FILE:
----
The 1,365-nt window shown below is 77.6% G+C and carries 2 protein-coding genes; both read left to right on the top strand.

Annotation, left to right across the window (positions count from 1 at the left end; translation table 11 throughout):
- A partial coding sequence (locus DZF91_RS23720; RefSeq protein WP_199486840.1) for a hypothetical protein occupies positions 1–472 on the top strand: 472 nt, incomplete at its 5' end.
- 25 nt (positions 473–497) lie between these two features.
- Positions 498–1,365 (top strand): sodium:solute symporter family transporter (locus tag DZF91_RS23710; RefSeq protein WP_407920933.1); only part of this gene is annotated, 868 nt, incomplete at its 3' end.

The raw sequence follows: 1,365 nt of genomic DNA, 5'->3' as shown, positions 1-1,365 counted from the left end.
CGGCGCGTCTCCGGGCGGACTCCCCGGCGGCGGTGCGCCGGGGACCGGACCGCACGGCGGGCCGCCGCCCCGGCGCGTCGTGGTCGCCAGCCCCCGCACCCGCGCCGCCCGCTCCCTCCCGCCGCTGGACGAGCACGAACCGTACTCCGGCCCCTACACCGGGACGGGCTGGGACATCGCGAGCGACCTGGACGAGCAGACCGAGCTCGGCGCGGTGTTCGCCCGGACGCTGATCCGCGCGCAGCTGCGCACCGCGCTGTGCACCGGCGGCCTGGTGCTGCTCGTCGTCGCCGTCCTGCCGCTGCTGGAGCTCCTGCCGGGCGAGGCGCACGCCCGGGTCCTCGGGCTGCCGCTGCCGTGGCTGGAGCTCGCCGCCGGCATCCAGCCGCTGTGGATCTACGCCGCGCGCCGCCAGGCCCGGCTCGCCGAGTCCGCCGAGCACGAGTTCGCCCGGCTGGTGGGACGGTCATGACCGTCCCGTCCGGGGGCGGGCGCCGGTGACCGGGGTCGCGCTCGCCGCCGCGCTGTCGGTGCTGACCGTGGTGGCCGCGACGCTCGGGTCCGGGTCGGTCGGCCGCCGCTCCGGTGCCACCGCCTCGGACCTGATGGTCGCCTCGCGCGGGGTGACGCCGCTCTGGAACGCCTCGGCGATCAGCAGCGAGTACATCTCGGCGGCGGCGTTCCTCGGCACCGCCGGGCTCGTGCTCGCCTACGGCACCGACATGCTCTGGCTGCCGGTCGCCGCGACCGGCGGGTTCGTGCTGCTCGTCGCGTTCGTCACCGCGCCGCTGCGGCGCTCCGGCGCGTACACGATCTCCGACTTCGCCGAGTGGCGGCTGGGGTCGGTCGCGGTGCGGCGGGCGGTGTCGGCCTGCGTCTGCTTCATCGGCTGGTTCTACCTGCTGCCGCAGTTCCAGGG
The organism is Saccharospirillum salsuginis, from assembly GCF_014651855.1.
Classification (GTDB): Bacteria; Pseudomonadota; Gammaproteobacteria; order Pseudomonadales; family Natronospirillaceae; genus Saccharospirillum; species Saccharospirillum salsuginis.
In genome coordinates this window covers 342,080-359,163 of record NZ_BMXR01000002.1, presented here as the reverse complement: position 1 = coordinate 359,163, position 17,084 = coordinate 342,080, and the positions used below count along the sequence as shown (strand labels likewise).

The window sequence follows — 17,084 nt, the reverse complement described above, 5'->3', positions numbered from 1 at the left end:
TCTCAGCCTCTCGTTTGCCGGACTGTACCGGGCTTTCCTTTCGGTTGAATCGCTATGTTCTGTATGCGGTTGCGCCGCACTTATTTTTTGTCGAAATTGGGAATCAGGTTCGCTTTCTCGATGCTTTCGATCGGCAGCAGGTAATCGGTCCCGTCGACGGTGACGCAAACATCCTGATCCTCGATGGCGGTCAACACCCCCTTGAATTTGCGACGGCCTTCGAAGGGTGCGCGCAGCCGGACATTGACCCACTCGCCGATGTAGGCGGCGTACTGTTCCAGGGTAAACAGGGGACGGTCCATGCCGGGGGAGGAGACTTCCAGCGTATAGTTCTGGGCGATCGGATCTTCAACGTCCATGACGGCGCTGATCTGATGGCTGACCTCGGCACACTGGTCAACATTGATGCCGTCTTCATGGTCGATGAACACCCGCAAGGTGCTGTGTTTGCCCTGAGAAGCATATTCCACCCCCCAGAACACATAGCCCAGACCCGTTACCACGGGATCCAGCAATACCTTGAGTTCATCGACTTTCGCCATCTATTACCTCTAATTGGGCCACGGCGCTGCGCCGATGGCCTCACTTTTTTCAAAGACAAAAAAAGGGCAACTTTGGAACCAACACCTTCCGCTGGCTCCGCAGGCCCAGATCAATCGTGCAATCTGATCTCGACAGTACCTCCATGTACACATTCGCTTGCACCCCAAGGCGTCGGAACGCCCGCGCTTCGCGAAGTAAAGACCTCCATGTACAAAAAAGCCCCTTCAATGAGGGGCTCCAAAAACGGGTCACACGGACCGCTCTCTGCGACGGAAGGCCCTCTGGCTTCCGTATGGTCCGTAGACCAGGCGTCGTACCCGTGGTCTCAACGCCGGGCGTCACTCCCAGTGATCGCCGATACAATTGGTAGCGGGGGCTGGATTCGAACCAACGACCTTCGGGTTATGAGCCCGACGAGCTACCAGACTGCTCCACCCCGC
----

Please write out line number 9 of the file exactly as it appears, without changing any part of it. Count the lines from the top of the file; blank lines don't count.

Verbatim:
Classification (GTDB): Bacteria; Pseudomonadota; Gammaproteobacteria; order Pseudomonadales; family Natronospirillaceae; genus Saccharospirillum; species Saccharospirillum salsuginis.